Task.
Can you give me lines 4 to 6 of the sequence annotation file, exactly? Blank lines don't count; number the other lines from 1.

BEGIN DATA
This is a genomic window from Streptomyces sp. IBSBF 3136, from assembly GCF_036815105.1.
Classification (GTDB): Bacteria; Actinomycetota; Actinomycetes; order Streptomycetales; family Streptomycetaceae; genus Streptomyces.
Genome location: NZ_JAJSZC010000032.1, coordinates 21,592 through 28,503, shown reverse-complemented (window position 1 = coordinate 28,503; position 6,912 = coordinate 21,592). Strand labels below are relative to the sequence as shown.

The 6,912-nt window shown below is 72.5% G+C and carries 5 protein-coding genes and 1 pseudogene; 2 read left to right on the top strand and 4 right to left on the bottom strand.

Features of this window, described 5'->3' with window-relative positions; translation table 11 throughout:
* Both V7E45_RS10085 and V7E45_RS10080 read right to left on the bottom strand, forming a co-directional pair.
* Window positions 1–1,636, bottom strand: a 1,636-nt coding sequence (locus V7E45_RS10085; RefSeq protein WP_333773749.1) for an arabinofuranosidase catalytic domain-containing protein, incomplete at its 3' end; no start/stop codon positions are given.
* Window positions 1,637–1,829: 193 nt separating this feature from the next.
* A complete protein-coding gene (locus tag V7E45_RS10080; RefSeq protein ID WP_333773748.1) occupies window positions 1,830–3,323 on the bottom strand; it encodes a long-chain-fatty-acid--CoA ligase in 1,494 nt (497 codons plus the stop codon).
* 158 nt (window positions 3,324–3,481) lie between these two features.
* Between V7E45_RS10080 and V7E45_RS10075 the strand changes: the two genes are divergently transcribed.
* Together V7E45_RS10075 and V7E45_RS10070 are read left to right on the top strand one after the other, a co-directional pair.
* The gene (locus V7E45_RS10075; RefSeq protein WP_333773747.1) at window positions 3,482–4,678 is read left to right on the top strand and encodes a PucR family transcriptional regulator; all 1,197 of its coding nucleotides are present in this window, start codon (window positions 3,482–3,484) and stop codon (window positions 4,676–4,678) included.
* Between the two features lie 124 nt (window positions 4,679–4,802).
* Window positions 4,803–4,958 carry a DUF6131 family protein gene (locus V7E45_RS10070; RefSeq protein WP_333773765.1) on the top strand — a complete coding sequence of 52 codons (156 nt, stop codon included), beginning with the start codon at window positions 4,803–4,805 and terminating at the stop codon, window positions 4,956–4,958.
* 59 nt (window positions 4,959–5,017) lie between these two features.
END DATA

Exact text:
The 6,912-nt window shown below is 72.5% G+C and carries 5 protein-coding genes and 1 pseudogene; 2 read left to right on the top strand and 4 right to left on the bottom strand.

Features of this window, described 5'->3' with window-relative positions; translation table 11 throughout:
* Both V7E45_RS10085 and V7E45_RS10080 read right to left on the bottom strand, forming a co-directional pair.